The slide of the Ringgit affects Malaysian households and businesses differently. The implications are complicated, no doubt, but there are winners and losers nonetheless.
China’s Yuan devaluation prompted a global sell-off in emerging markets’ currencies – a domino effect that saw the Malaysian Ringgit drop to its lowest level since 1998 at 4.2490 against the US$ on August 27. This was accompanied by Bank Negara's foreign currency reserves, which fell to US$94.5bil as of August 14 – the first time it has fallen below US$100bil since 2010.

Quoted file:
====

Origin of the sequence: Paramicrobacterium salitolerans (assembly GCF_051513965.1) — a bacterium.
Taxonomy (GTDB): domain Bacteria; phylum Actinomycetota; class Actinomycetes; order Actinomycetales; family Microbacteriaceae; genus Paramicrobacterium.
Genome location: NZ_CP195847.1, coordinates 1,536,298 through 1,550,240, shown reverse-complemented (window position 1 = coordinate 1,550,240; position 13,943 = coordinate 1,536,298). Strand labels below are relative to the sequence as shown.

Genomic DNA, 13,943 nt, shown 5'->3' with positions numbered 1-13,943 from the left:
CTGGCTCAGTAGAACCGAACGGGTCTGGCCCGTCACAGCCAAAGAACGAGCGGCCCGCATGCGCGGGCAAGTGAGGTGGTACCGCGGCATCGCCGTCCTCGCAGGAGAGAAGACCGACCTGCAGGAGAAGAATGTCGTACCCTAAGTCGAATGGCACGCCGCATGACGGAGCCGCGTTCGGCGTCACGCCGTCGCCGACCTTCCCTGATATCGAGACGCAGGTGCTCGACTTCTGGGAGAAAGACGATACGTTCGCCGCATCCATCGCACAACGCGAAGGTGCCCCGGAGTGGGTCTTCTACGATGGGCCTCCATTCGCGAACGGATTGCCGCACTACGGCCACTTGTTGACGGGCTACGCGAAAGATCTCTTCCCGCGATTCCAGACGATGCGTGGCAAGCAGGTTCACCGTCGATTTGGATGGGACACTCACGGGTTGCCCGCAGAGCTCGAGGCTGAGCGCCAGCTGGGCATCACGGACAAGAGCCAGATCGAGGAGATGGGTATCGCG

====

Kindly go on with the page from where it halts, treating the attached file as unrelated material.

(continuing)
But who’s making a buck?
Exporters, for example, are among the winners. Companies with substantial US$ export revenue and whose costs are in Ringgit benefit from a weaker local currency.
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